....“I heard in my family that it took up an entire city block.”

....“Oh, it was a beautiful house.”1

1. In June of 2000 I met in Manila my aunt Cely de Avellana, daughter of Amparo Medina and Dr. Trajano Bernardo, who at twelve years old lived in my grandfather's house, shortly befor his death. She told me that his house looked like a plantation house and that in the basement my grandfather had hidden 100 bottles of wine. When she asked him: "¿Why so many bottles?", my grandfather replied: "It's for the party that I'll give when Liberation arrives"

....“It had stables....” (On the bottom floor...they said the night he died the horses ran away.)

....“Yes. The guerrillas burned the house when they took Laoag, after the Japanese retreated.” There was regret in his voice. “He was a handsome man, very fair, spoke beautiful Spanish. In fact, he must have been nearly 100% Spanish.” García pointed a finger at me. “I think he was a cuarterón.”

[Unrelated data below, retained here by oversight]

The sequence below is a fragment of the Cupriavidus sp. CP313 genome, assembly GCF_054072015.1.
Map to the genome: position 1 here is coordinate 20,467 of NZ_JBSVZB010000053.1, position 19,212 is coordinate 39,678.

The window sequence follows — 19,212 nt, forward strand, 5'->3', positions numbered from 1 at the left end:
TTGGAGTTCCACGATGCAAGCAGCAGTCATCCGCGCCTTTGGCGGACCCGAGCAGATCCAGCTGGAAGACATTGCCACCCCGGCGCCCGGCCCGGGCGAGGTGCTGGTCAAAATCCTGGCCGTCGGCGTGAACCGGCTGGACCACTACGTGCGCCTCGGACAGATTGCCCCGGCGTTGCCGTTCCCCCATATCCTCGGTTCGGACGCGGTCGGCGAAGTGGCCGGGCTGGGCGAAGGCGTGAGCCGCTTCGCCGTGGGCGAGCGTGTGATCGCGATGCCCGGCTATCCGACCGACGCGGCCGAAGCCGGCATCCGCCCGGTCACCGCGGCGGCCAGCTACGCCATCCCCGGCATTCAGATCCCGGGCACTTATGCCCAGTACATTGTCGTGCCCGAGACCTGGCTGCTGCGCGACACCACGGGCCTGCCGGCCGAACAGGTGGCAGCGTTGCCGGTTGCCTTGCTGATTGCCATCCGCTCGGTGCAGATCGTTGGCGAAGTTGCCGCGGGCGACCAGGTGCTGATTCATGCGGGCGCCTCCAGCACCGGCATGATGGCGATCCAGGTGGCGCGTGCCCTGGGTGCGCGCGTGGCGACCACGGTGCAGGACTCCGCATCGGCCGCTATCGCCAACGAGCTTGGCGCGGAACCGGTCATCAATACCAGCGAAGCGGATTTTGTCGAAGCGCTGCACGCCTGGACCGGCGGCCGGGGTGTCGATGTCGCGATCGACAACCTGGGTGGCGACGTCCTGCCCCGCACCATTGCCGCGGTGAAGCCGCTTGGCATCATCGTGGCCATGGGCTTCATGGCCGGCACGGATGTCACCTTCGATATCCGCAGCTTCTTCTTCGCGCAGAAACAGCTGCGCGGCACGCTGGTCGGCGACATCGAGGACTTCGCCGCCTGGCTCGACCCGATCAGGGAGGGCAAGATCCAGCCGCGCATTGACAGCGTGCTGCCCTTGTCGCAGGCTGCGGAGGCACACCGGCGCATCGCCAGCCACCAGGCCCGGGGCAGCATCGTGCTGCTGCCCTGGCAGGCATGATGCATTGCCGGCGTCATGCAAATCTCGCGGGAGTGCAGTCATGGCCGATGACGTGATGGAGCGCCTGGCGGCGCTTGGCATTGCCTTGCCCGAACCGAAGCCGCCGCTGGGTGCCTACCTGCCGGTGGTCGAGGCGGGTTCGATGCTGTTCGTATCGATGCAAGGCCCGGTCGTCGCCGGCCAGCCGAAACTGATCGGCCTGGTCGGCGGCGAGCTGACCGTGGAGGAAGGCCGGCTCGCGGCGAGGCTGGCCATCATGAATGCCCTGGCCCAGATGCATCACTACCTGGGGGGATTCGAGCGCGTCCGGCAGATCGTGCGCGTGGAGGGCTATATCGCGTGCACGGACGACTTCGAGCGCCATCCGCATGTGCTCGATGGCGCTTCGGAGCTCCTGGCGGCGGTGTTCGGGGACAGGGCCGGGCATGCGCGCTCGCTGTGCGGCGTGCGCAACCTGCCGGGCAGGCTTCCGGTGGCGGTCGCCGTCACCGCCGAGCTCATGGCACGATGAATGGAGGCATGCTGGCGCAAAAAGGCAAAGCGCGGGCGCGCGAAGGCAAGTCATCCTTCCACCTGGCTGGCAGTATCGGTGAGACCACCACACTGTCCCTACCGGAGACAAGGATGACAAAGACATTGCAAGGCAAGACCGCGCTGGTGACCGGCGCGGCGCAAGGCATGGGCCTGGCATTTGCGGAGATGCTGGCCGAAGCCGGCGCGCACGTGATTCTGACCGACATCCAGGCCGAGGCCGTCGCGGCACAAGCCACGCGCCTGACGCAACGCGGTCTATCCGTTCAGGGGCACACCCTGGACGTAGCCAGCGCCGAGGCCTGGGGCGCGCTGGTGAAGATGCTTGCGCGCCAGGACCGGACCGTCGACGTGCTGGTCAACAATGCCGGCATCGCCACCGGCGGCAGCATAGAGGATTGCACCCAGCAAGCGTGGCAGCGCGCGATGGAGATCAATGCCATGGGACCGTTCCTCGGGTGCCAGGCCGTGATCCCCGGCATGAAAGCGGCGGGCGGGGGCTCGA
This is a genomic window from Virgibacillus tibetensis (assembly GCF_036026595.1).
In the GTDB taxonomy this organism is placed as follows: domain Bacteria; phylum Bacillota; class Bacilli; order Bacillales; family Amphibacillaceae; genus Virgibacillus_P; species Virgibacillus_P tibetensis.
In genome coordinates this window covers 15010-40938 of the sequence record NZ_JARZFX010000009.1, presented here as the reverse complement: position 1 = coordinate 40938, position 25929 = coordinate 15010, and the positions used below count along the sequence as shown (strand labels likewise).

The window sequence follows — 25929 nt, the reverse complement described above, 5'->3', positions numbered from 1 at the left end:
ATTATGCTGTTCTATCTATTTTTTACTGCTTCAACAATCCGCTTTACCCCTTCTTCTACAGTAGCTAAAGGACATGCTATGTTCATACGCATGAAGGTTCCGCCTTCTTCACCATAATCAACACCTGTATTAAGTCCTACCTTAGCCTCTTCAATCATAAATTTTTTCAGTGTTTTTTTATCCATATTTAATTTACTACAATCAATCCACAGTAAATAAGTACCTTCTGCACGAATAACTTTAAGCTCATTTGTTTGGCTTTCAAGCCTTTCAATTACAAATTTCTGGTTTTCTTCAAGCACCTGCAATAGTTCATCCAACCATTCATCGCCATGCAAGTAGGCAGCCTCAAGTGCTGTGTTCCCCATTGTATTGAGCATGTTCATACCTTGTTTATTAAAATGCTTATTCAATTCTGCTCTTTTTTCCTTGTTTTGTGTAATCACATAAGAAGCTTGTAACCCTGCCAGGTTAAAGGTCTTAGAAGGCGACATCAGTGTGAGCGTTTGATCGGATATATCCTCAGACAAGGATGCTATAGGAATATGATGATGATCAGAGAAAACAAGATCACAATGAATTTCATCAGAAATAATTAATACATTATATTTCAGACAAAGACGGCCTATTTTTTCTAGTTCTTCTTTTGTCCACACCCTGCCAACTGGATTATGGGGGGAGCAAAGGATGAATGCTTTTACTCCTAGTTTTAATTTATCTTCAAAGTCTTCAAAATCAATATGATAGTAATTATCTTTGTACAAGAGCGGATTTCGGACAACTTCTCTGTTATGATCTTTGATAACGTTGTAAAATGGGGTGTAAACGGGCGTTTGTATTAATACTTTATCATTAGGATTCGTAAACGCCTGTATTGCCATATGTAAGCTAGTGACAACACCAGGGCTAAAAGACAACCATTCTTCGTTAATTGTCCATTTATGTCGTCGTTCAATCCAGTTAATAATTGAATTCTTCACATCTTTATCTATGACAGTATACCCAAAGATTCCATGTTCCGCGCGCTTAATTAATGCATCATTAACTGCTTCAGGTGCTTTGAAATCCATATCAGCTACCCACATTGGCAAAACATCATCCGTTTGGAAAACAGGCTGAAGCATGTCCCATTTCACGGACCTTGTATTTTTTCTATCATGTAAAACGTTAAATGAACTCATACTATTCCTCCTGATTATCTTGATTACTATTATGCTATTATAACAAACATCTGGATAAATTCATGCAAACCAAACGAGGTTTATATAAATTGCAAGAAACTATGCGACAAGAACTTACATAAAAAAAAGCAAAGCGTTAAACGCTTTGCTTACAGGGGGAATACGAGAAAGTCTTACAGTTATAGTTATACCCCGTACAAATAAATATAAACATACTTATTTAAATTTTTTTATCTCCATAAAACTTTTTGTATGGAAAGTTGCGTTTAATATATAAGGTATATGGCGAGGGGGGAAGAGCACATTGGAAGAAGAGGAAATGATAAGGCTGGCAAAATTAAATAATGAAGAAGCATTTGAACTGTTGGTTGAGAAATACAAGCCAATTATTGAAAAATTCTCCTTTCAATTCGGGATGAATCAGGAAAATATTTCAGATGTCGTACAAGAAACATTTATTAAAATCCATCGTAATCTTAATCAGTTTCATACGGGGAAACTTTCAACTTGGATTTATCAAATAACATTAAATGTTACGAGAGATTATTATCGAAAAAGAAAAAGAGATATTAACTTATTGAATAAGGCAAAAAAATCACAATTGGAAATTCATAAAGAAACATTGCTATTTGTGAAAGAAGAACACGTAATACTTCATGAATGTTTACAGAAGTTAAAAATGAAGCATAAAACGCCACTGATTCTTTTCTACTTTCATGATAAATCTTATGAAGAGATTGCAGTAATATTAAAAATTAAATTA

....“He was a lawyer and they said he sometimes took cases for free. I heard he owned one of the first cars in Laoag.” (Stories of a black Chrysler Imperial in the thirties.)

....“Very likely.”

....“...and that he knew President Quezon, and that Quezon would visit him, or...(I hesitated, afraid to overembellish)... or other politicians.”

....“Oh, the Philippines was like that in those days. Quezon's presidential yacht, the Casiana, once anchored at Curimao on one of his visits to the Ilocos, which coincided with my father's being chair-ridden for a few days, so the president came to our house to visit.”

....I took the plunge.